• Peanuts 2u is actually a brand of salted almonds
  • There is a “No redheads” policy in NSW pubs
  • Bats are weird and scary

So that was my Web Directions experience in a nutshell! Roll on Edge of the Web – only five weeks until we get to do it all over again!

Have a happy and safe conference season

We are about to head into my favourite times of the year – Australian web conference season! Ausralia’s biggest web conference – Web Directions South – is due to kick off on Thursday, and as usual the Perth Posse (sans Adrian and Rose) and heading over. There is even a few n00bs who have joined the clan, making for this years Port80 Sydney even bigger! As previously mentioned, I’m lucky enough to be speaking on OpenID, OAuth and Webservices on Friday. Not to mention always amazing WebJam 8 on Thursday night (Unfortunately a lack of rips in the time-space continuum has stopped me from presenting in that this year – I petition for a 30 hour day – whos with me?) and the always crazy post-conference drinks on the Friday. Let the games begin.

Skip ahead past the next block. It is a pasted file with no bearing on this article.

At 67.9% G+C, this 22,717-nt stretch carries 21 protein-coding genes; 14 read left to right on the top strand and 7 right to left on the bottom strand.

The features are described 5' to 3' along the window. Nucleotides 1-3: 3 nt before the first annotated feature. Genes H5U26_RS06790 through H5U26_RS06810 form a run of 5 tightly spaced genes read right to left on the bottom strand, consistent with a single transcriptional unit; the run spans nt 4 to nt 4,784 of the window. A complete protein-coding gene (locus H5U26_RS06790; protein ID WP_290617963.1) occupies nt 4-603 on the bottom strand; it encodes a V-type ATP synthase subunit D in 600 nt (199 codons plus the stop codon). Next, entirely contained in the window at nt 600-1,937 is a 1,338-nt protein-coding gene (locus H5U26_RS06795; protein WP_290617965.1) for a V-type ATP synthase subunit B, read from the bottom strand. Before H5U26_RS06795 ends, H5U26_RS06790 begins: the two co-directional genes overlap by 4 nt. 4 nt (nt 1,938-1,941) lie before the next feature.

BUT! We can’t let the east coast have all the fun – don’t forget that Perth first major web conference is  happening in less than 6 weeks! Our little sub-committee has been toiling away for the past few months organising the very first Edge of the Web conference and fourth WA Web Awards. Tickets are on sale now for both events, being held on November 6 and 7. There are some awesome speakers coming from overseas and over-east. There is also a number of other soon-to-be announced activities, so what this space.